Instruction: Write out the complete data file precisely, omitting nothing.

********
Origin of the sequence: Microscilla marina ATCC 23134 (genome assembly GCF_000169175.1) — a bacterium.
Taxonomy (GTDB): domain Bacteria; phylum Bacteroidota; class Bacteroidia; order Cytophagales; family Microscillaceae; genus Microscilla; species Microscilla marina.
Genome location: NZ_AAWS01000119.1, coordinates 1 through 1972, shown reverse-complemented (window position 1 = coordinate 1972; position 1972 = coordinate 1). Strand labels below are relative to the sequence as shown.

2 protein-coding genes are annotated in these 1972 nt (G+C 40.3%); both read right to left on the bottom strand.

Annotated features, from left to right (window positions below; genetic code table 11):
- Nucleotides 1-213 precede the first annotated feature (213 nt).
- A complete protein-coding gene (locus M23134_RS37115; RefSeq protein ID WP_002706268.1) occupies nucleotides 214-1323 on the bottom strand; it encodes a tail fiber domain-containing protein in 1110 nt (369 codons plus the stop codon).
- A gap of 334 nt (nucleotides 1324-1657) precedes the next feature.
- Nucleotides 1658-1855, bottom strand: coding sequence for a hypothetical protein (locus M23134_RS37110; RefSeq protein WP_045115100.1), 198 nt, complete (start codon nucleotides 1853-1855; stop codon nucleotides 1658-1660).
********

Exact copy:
Origin of the sequence: Microscilla marina ATCC 23134 (genome assembly GCF_000169175.1) — a bacterium.
Taxonomy (GTDB): domain Bacteria; phylum Bacteroidota; class Bacteroidia; order Cytophagales; family Microscillaceae; genus Microscilla; species Microscilla marina.
Genome location: NZ_AAWS01000119.1, coordinates 1 through 1972, shown reverse-complemented (window position 1 = coordinate 1972; position 1972 = coordinate 1). Strand labels below are relative to the sequence as shown.

2 protein-coding genes are annotated in these 1972 nt (G+C 40.3%); both read right to left on the bottom strand.

Annotated features, from left to right (window positions below; genetic code table 11):
- Nucleotides 1-213 precede the first annotated feature (213 nt).
- A complete protein-coding gene (locus M23134_RS37115; RefSeq protein ID WP_002706268.1) occupies nucleotides 214-1323 on the bottom strand; it encodes a tail fiber domain-containing protein in 1110 nt (369 codons plus the stop codon).
- A gap of 334 nt (nucleotides 1324-1657) precedes the next feature.
- Nucleotides 1658-1855, bottom strand: coding sequence for a hypothetical protein (locus M23134_RS37110; RefSeq protein WP_045115100.1), 198 nt, complete (start codon nucleotides 1853-1855; stop codon nucleotides 1658-1660).